July 23, 2011 / 8:15 AM / 7 years ago

Swimming - Bulgaria, Brazil triumph as row boils over

JINSHAN CITY (Reuters) - Bulgaria’s Petar Stoychev and Ana Marcela Cunha of Brazil won controversial men’s and women’s 25-km open water races at the world swimming championships on Saturday.

However, the races were overshadowed by withdrawals and complaints that the water temperature, about 90 minutes from competition host city Shanghai, was too hot.

Stoychev won the marathon event in five hours, 10 minutes, 39.8 seconds, while Russia’s Vladymir Dyatchin in 5:11:15.6 took silver, just pipping Csaba Gercsak of Hungary (5:11:18.1).

Six swimmers, including Germany’s Thomas Lurz, who won the 5-km race and took silver in the Olympic-qualifying 10-km race, did not even start the men’s race, while nine withdrew during it. A total of 35 had entered the race.

A Reuters witness said the German team had tested the water temperature at the dock, and said it had reached 32 degrees Celsius.

They said the maximum temperature allowed to compete is 31 degrees and there were complaints from other teams that officials should have stopped the race.

The men’s race had originally been scheduled to start at 0800 (0000 GMT), but had its time moved twice, first to 0700 then 0600. The women’s race started at 0605.

American team officials said they had recommended their athletes not race as the water temperature was 30.4 degrees Celsius at 0530. They withdrew Haley Anderson and Alex Meyer before the race began.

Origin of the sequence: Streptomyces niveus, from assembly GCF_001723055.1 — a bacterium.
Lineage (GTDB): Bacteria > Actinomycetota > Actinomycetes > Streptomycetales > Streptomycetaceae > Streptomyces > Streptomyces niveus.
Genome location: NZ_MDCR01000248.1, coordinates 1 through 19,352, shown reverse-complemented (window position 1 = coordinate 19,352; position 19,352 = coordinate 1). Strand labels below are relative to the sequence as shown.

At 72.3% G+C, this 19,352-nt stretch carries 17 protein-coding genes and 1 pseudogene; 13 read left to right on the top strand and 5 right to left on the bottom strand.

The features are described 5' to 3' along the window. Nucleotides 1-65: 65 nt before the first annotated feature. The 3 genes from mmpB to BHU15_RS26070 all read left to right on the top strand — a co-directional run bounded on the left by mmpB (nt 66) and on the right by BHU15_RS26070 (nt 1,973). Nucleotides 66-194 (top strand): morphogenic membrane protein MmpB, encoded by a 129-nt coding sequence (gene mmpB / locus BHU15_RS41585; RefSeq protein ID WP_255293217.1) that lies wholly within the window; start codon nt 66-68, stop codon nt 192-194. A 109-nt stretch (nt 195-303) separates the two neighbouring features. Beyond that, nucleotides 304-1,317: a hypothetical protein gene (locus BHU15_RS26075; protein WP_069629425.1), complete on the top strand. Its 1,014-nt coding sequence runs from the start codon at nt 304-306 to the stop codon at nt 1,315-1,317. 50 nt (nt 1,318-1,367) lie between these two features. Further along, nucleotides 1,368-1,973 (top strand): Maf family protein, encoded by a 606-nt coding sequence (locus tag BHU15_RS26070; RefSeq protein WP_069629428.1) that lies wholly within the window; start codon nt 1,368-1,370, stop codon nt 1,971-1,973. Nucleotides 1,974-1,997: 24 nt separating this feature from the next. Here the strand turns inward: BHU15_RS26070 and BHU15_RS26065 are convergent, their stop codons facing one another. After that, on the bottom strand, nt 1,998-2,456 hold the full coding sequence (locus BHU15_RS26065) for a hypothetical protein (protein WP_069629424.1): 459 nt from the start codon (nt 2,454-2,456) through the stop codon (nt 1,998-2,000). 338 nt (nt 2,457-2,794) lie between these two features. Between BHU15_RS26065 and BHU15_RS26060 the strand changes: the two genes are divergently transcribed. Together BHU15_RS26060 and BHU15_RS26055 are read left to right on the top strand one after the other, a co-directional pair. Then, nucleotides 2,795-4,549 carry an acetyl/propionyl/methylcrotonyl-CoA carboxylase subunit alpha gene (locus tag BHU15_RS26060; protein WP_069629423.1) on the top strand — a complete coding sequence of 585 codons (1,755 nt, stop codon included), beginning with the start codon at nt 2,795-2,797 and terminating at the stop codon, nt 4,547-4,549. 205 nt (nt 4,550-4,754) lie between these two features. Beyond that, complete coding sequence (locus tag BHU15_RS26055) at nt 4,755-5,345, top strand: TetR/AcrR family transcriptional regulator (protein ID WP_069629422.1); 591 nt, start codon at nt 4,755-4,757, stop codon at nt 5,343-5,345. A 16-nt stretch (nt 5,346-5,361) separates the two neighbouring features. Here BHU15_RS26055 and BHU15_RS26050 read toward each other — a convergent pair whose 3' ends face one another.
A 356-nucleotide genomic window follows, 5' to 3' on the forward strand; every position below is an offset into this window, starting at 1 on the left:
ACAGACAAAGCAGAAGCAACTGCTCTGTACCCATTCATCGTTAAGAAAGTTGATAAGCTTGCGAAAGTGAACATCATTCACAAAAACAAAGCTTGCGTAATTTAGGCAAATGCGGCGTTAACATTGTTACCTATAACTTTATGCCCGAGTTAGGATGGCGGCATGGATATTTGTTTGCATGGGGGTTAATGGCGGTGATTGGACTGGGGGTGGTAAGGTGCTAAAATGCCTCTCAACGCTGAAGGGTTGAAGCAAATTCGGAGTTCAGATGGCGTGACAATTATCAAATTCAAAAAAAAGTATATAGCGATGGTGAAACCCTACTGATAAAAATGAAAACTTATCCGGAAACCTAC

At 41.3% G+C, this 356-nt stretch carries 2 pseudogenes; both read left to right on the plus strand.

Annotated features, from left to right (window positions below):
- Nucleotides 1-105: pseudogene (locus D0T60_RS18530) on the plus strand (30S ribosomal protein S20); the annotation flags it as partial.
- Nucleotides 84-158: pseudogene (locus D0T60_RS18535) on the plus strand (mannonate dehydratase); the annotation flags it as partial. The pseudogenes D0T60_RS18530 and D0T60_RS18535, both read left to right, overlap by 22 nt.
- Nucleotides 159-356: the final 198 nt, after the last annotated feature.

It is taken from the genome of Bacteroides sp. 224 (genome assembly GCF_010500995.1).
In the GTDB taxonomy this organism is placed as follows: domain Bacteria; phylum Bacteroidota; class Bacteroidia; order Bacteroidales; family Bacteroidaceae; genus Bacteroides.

Claire Thompson was closely monitored during the race before being pulled out by team officials.

U.S. officials have been extra cautious on water conditions since Fran Crippen, who was hoping to become the first U.S. open water medallist at an Olympics in London next year, died of apparent heat exhaustion at an event in Dubai last October.

A U.S. panel, set up to investigate the 26-year-old’s death, recommended that FINA implement minimum and maximum water temperatures for races and safety standards.

In the women’s race, Marcela Cunha finished in 5:29:22.9, just ahead of Angela Maurer of Germany (5:29:25.0) and Alice Franco of Italy (5:29:30.8).

Writing by Greg Stutchbury in Shanghai, Editing by John O'Brien; To comment on this story email sportsfeedback@thomsonreuters.com

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